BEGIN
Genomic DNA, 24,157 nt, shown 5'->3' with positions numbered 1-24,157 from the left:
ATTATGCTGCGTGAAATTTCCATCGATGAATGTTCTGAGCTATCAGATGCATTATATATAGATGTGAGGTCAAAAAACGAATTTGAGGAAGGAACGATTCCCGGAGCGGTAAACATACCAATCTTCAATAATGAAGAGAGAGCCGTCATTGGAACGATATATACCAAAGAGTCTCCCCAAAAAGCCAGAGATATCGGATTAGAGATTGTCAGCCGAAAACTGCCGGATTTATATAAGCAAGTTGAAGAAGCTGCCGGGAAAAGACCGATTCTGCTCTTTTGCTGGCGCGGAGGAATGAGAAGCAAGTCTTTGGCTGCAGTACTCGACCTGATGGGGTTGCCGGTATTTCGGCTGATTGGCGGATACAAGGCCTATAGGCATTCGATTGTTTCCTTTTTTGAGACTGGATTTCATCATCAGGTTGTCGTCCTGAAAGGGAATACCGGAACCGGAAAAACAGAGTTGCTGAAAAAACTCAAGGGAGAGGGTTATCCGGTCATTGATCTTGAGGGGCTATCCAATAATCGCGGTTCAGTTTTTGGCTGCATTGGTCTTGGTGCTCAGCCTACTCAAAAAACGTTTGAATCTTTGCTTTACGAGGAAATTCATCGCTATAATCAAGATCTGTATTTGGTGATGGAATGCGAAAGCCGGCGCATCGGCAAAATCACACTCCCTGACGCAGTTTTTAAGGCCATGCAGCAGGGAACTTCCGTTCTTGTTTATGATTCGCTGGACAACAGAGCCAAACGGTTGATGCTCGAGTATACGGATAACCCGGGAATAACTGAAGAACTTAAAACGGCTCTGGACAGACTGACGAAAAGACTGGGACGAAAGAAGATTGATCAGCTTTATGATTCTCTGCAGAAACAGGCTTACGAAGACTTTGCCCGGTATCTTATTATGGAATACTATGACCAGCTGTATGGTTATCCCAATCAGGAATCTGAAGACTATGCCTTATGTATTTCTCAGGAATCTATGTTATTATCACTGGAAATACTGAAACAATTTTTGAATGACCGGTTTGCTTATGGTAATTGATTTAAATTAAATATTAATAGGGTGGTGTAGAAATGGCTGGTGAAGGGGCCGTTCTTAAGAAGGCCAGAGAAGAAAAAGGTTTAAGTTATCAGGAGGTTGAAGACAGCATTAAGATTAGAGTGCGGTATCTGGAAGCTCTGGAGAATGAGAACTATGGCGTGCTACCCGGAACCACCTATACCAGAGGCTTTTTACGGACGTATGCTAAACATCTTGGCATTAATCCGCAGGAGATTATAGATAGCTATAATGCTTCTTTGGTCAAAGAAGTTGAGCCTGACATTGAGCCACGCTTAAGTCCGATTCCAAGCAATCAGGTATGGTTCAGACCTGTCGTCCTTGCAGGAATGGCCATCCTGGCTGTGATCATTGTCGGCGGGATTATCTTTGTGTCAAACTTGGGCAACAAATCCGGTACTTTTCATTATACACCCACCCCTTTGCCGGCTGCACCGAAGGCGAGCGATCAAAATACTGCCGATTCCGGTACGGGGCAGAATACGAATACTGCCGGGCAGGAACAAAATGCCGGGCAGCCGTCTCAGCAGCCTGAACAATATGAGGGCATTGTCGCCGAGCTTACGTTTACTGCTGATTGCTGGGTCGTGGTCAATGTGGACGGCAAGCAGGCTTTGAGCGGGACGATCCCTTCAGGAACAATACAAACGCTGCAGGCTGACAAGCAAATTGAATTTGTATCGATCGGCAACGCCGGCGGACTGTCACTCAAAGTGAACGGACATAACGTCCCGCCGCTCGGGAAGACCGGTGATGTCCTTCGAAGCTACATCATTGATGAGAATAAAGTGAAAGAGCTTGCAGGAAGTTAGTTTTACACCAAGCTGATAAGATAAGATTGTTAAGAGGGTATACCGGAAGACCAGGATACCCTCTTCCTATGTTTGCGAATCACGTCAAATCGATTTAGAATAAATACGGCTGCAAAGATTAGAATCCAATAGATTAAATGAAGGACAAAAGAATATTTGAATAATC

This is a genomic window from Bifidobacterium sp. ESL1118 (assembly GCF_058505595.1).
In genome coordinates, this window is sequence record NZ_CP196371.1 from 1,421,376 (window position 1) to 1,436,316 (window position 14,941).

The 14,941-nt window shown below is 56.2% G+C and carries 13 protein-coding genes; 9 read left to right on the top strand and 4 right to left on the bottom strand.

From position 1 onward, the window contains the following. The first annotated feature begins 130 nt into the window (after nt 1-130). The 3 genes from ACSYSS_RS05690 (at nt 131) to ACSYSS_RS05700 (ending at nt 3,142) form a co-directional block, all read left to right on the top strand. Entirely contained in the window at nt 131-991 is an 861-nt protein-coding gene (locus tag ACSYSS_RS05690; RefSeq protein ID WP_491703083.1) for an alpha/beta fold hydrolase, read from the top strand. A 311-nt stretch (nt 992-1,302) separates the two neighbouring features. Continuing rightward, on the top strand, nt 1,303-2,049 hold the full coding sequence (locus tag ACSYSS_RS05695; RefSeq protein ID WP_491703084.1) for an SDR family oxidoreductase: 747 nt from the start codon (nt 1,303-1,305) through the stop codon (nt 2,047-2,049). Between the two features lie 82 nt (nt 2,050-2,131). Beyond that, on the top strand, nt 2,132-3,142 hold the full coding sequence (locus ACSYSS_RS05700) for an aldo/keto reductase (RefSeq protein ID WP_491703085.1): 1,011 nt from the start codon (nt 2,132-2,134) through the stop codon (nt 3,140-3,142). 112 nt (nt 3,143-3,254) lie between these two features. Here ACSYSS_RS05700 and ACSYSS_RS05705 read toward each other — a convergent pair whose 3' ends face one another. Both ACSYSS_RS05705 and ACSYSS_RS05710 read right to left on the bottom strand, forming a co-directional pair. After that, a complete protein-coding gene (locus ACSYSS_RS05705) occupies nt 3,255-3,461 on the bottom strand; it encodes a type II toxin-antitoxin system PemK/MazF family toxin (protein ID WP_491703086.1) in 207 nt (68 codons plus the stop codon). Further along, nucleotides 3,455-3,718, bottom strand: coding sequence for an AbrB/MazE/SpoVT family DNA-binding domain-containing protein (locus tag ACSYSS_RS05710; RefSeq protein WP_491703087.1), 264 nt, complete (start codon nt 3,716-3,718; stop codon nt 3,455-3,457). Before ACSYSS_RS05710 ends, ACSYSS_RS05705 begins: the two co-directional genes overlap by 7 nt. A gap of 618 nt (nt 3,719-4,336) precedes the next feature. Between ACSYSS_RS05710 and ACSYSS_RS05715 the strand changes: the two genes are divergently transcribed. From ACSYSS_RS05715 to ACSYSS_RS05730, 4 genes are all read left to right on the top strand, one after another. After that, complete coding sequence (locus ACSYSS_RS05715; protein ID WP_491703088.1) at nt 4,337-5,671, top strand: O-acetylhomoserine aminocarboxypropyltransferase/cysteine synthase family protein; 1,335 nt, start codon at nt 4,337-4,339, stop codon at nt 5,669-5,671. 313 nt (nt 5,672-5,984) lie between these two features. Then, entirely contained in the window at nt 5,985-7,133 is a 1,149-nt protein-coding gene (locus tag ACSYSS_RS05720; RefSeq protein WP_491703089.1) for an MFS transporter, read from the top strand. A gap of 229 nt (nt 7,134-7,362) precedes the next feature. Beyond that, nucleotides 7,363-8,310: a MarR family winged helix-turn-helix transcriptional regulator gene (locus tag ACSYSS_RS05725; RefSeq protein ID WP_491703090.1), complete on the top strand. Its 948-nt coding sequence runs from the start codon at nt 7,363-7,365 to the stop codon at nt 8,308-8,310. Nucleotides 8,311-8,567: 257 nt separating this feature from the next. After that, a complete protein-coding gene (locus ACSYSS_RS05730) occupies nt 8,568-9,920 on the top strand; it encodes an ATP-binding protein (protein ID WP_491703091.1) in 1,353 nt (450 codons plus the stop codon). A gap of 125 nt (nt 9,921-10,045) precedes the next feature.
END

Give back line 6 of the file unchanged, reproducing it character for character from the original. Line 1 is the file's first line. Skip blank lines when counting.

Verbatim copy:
From position 1 onward, the window contains the following. The first annotated feature begins 130 nt into the window (after nt 1-130). The 3 genes from ACSYSS_RS05690 (at nt 131) to ACSYSS_RS05700 (ending at nt 3,142) form a co-directional block, all read left to right on the top strand. Entirely contained in the window at nt 131-991 is an 861-nt protein-coding gene (locus tag ACSYSS_RS05690; RefSeq protein ID WP_491703083.1) for an alpha/beta fold hydrolase, read from the top strand. A 311-nt stretch (nt 992-1,302) separates the two neighbouring features. Continuing rightward, on the top strand, nt 1,303-2,049 hold the full coding sequence (locus tag ACSYSS_RS05695; RefSeq protein ID WP_491703084.1) for an SDR family oxidoreductase: 747 nt from the start codon (nt 1,303-1,305) through the stop codon (nt 2,047-2,049). Between the two features lie 82 nt (nt 2,050-2,131). Beyond that, on the top strand, nt 2,132-3,142 hold the full coding sequence (locus ACSYSS_RS05700) for an aldo/keto reductase (RefSeq protein ID WP_491703085.1): 1,011 nt from the start codon (nt 2,132-2,134) through the stop codon (nt 3,140-3,142). 112 nt (nt 3,143-3,254) lie between these two features. Here ACSYSS_RS05700 and ACSYSS_RS05705 read toward each other — a convergent pair whose 3' ends face one another. Both ACSYSS_RS05705 and ACSYSS_RS05710 read right to left on the bottom strand, forming a co-directional pair. After that, a complete protein-coding gene (locus ACSYSS_RS05705) occupies nt 3,255-3,461 on the bottom strand; it encodes a type II toxin-antitoxin system PemK/MazF family toxin (protein ID WP_491703086.1) in 207 nt (68 codons plus the stop codon). Further along, nucleotides 3,455-3,718, bottom strand: coding sequence for an AbrB/MazE/SpoVT family DNA-binding domain-containing protein (locus tag ACSYSS_RS05710; RefSeq protein WP_491703087.1), 264 nt, complete (start codon nt 3,716-3,718; stop codon nt 3,455-3,457). Before ACSYSS_RS05710 ends, ACSYSS_RS05705 begins: the two co-directional genes overlap by 7 nt. A gap of 618 nt (nt 3,719-4,336) precedes the next feature. Between ACSYSS_RS05710 and ACSYSS_RS05715 the strand changes: the two genes are divergently transcribed. From ACSYSS_RS05715 to ACSYSS_RS05730, 4 genes are all read left to right on the top strand, one after another. After that, complete coding sequence (locus ACSYSS_RS05715; protein ID WP_491703088.1) at nt 4,337-5,671, top strand: O-acetylhomoserine aminocarboxypropyltransferase/cysteine synthase family protein; 1,335 nt, start codon at nt 4,337-4,339, stop codon at nt 5,669-5,671. 313 nt (nt 5,672-5,984) lie between these two features. Then, entirely contained in the window at nt 5,985-7,133 is a 1,149-nt protein-coding gene (locus tag ACSYSS_RS05720; RefSeq protein WP_491703089.1) for an MFS transporter, read from the top strand. A gap of 229 nt (nt 7,134-7,362) precedes the next feature. Beyond that, nucleotides 7,363-8,310: a MarR family winged helix-turn-helix transcriptional regulator gene (locus tag ACSYSS_RS05725; RefSeq protein ID WP_491703090.1), complete on the top strand. Its 948-nt coding sequence runs from the start codon at nt 7,363-7,365 to the stop codon at nt 8,308-8,310. Nucleotides 8,311-8,567: 257 nt separating this feature from the next. After that, a complete protein-coding gene (locus ACSYSS_RS05730) occupies nt 8,568-9,920 on the top strand; it encodes an ATP-binding protein (protein ID WP_491703091.1) in 1,353 nt (450 codons plus the stop codon). A gap of 125 nt (nt 9,921-10,045) precedes the next feature.